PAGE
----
Lots of people believe everyone will go to Heaven or that Hell doesn’t exist. Where do people get these ideas?
Our theology tends to come from sources we trust. Some people, instead of trusting Scripture, believe a hodgepodge of pop psychology and pop religion, with a little New Age philosophy thrown in. And some people think they trust Scripture, but don’t bother to read and know it well enough to recognize truth (or heresy) when they see or hear it.
The fact that a teacher or blogger or even a pastor has some good insights makes their heresy all the more easy to swallow. Hand a sane person undisguised rat poison and they won’t eat it. Cover it in chocolate, and they just might. All effective heresy contains some, even much, that is true—it’s that chocolate coating that deceives us into taking a bite.
Genuine ignorance may be the reason some teach what we know to be heresy. They have no intent to deceive. Yet as James warns, “Dear brothers and sisters, not many of you should become teachers in the church, for we who teach will be judged more strictly” (3:1, NLT). God takes our words seriously, and so should we.
And there’s another reason—the most insidious, and probably the most common—for false teaching. “The Spirit clearly says that in later times some will abandon the faith and follow deceiving spirits and things taught by demons [doctrines of demons in some translations]” (1 Timothy 4:1). False doctrine is more than errant human opinion. Often its source is in another world, where evil spirits labor to deceive us. Ironically, demons know true doctrine better than we do—making them all the more effective in obscuring and twisting it: “You believe that there is one God. Good! Even the demons believe that—and shudder” (James 2:19).
Paul makes a remarkable statement in 1 Timothy 6:3-4—“If anyone teaches false doctrines and does not agree to the sound instruction of our Lord Jesus Christ and to godly teaching, he is conceited and understands nothing...”
A rather blanket condemnation, but nonetheless scriptural and quite clear. What strikes me is the first description that comes to Paul’s mind, as prompted by the Holy Spirit: teachers of false doctrines are conceited. Why? I think it’s because they choose their preferred doctrines over God’s revealed doctrines. And that is not just error, it is the ultimate conceit. That view says, “I trust my own opinions and perspectives (which are often identical to the current drift of culture) more than I trust God’s.” The false teacher earns the same condemnation as the enemy—who set himself up to be God—by following in his footsteps.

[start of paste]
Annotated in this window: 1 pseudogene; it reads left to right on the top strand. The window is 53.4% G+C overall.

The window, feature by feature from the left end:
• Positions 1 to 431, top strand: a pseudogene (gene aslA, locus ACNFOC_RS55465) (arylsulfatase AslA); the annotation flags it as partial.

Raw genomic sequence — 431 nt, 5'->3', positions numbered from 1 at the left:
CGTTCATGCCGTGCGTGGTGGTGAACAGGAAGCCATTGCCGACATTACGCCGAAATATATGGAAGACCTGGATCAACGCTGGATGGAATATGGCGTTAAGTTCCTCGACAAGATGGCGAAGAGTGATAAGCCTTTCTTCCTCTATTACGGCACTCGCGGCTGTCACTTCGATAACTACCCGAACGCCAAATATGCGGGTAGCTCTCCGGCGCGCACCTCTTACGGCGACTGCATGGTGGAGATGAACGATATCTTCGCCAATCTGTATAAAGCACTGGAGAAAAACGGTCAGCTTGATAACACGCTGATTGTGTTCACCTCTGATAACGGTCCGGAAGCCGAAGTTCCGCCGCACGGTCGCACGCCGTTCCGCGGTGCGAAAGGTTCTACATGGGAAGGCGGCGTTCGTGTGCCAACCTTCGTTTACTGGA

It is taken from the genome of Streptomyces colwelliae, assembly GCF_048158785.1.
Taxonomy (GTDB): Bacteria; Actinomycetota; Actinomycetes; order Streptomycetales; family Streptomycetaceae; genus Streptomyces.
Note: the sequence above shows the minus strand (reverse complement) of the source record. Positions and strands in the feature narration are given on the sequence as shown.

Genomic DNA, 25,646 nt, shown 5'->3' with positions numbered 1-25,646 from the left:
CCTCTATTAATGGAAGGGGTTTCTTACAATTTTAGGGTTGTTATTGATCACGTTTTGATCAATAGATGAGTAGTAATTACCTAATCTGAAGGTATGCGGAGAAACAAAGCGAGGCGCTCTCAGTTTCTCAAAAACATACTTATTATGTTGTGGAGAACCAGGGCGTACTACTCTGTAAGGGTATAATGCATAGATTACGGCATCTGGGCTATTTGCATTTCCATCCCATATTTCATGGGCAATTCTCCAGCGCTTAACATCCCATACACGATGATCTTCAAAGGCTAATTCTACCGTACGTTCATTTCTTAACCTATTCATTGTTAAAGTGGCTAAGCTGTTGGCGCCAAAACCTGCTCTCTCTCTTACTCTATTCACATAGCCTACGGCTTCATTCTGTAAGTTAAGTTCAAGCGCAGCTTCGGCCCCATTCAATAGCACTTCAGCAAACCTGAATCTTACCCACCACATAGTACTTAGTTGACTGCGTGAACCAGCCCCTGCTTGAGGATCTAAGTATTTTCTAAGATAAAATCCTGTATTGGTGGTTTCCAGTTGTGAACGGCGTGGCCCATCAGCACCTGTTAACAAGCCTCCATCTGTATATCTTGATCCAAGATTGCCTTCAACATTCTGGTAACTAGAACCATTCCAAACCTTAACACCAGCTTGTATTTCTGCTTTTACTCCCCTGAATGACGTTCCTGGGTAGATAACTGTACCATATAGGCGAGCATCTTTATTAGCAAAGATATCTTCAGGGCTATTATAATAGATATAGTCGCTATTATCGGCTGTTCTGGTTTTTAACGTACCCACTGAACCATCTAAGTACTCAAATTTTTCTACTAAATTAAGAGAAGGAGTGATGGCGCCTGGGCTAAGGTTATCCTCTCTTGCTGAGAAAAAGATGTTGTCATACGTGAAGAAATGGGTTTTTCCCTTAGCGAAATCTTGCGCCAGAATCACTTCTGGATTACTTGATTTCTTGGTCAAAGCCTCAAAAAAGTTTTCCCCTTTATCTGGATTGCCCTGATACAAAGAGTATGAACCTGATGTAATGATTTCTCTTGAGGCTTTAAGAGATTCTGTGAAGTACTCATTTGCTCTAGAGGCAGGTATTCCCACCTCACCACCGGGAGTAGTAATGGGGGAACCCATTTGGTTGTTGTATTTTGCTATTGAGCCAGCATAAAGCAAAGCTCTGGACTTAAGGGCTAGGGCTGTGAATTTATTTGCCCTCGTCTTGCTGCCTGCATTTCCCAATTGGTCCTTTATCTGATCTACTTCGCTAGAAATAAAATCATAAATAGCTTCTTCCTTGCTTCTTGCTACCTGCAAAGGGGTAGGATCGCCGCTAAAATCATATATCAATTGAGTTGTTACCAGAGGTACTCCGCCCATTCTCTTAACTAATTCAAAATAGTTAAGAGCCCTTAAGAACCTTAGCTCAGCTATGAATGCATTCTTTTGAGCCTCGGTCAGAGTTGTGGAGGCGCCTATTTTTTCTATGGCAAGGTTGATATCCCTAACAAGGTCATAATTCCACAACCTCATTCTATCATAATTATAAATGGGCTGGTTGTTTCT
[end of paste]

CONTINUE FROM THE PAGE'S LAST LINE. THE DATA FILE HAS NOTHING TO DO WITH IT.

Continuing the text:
The judgment upon a false prophet is serious indeed (capital punishment in the Old Testament). The burden laid on Bible teachers in the New Testament is also heavy. Jesus said
“I tell you, on the day of judgment people will give account for every careless word they speak.” Titus 2:1 says, “You must teach what is in accord with sound doctrine.” Those are great verses to put up where we’ll see them.
Submitting to God’s revealed truth, even when we do not like its implications, and wish that it said something other than it does, takes humility. The doctrine of eternal Hell is a prime example—I do not “like” it, but I accept and submit to it, and recognize any of my instincts and arguments against it are but straw.
Jesus spoke more of Hell than anyone—who am I to suggest some way around a doctrine that Christ embraced and taught? And consider the vested interest that demons have in our not believing in it! (See Hell: Eternal Sovereign Justice Exacted upon Evildoers, which is chapter 29 of my book If God Is Good.)
If I were to join people in believing (or worse yet, teaching) “there is no eternal Hell” or “everyone will go to Heaven” I might fancy myself civilized and compassionate. But in fact, I would simply be a heretic, trusting in my insights and doctrines over my Lord’s—and hence proving that I, and the current drift of popular opinion, not He, is my real “Lord.”